The World Health organisation defines ‘health’ as the “state of complete physical, emotional and social wellbeing, not merely the absence of disease or infirmity.” . A consideration of the health and energy balance of the shift worker needs to encompass these physiological, psychological and sociological dimensions of health. For example, shift work may influence the nutritional health of an individual by affecting individuals’ eating behaviour whilst at work, through the disturbance of sleep patterns and circadian rhythms in metabolic responses to food, and/or by interacting with the social and family influences on eating habits when not at work.
In view of all the factors which can influence the health of the shift worker, only a multi-level  summary of the evidence has the potential to unravel the influence of these factors, and this approach has not yet been attempted in the area of energy expenditure and energy intake of shift workers. There has been no focussed attempt to analyse the current knowledge on the influence of timings of meals and physical activity on the problems associated with shift work and it is unclear whether these problems are due to disturbance of the circadian rhythm (the “body clock”) and/or a decreased opportunity to adopt the desired timing of lifestyle and social habits.
It is commonly found that gastrointestinal complaints are more prevalent among rotating and night shift workers compared to day workers . These complaints include: disturbances of appetite; irregularity of bowel movements; constipation; dyspepsia; heartburn; abdominal pains; grumbling and flatulence. It has been stated that between 20–75% of shift workers, compared to 10–25% of day workers, report such complaints . There are wide ranges in the reported prevalence rates of these symptoms, particularly amongst shift workers. Between-study heterogeneity is also the case when the prevalence of peptic ulcers amongst shift workers is considered. For example, Segawa et al.  found that the prevalence of gastric ulcers was 2.4% in current shift workers compared with 1.0% in day workers. Nevertheless, Costa  reported that the prevalence of peptic ulcers could be eight times greater for shift workers compared to day workers. These differences in prevalence rates may be due to variability in the nature of the clinical examination employed as well as the quality of interview data collected from the shift workers. Notwithstanding these inter-study differences in magnitude of event rates, the fact remains that gastro-intestinal problems, which could obviously impinge on ‘normal’ eating habits, are more common in shift workers.
There are reports of altered lipid profiles in shift workers, [17-19] although the results of these studies are not completely consistent in terms of which specific lipid concentrations are altered. Romon, et al.  found that shift workers had higher levels of serum triglycerides compared to day workers (1.26 vs 1.03 mmol/l), but levels of cholesterol and high density lipoprotein cholesterol (HDL) were similar between the two groups as well as comparable to normal population reference ranges. Karlsson et al.  found a high concentration of triglycerides (>1.7 mmol/l), but low concentrations of HDL (<1.0 mmol/l), in a shift working population. Ghiasvand, et al.  reported that cases of high concentrations of serum total cholesterol (>5.13 mmol/l) and low-density lipoprotein cholesterol (>3.33 mmol/l) were both more common amongst shift workers. The latter finding is supported by the results of Knutson et al.  who found that the ratio between Aplolipoprotein B and Aplipoprotein A increased during shift work. Apolipoprotein A is the main protein component of HDL and promotes the transfer of cholesterol into the liver, where it is metabolized and then excreted from the body via the intestine.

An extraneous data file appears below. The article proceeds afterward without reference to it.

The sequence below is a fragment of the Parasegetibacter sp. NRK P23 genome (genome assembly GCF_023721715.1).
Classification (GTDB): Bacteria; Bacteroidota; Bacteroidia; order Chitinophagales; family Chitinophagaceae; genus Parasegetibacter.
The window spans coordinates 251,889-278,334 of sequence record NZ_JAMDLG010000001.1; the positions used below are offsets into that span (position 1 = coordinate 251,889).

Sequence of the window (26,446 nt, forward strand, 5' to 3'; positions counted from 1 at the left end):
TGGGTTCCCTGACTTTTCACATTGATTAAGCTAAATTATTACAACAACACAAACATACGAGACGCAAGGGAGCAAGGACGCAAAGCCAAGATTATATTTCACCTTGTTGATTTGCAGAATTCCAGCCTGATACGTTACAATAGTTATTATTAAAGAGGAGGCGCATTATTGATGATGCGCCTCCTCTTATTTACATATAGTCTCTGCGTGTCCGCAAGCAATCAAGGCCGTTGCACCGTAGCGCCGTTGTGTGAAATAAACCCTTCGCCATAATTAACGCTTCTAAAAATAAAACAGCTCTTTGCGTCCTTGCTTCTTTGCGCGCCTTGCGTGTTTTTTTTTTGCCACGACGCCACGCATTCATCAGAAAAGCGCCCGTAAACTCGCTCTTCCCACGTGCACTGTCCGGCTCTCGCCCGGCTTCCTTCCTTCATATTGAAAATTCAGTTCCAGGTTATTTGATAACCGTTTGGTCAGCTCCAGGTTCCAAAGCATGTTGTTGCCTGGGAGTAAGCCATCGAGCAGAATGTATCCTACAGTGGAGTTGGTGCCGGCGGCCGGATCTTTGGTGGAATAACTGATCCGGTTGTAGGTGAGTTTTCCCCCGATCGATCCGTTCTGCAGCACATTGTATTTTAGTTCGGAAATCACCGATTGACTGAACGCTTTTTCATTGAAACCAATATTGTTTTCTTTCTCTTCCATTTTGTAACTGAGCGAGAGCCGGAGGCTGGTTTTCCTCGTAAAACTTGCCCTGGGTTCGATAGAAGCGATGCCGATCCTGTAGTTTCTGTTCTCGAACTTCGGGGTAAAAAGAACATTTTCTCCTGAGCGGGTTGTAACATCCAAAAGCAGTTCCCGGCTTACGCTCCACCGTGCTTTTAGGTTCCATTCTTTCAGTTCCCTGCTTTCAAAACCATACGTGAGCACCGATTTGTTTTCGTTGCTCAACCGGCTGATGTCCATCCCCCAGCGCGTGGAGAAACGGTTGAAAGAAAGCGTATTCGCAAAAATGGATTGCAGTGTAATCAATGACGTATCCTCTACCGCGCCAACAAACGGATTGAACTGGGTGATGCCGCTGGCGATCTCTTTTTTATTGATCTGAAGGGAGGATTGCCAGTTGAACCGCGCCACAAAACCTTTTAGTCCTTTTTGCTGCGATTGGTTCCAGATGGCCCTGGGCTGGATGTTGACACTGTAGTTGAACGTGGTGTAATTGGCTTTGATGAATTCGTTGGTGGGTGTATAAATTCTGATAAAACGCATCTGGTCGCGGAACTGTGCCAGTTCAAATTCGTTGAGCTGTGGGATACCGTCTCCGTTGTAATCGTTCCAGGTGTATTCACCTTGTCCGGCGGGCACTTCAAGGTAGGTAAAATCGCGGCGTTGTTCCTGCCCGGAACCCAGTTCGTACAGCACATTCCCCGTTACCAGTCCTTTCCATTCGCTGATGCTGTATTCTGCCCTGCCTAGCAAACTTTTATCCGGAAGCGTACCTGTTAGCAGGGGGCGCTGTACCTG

In analysing the causes of the above epidemiological observations, it is clear that a shift worker may be restricted behaviourally, in terms of the desired amount and type of food that is eaten during working hours, and because traditional meal times in the home are disrupted. In addition, there may be a biological disruption to circadian rhythms relevant to the metabolism of food eaten during shift work. Both these behavioural and biological factors, which might combine to lead to unhealthy consequences, will now be considered in detail.
In order to gain comprehensive knowledge about the eating behaviour of shift workers, past researchers have measured overall energy intake and macronutrient composition over 24 hours, the prevalence of snacking during different shifts, the number of meals consumed, and the timing of these meals and snacks. It appears from the results of these dietary surveys that the timing of meals, rather than their overall content, is affected most by shift work. Lennernas et al.  used a repeated 24-h recall strategy that was administered to shift workers over 5 days of a rotating three-shift system (morning, afternoons, nights). The total amount of food ingested over a 24-h period did not differ between the three shifts. Nevertheless, when data were analysed over individual 8-hour work periods, food intake was higher on the morning shift than during the evening shift. This observation may be mediated by circadian factors related to appetite or by a decreased availability of meals during the night shift. Lennernas et al.  also compared workers on 3-shift and 2-shift schedules to day workers across a complete work cycle. No differences were found with respect to total energy intake or dietary composition (calculated as % energy from protein, fat, total carbohydrates and sucrose) as well as intake of vitamins and minerals).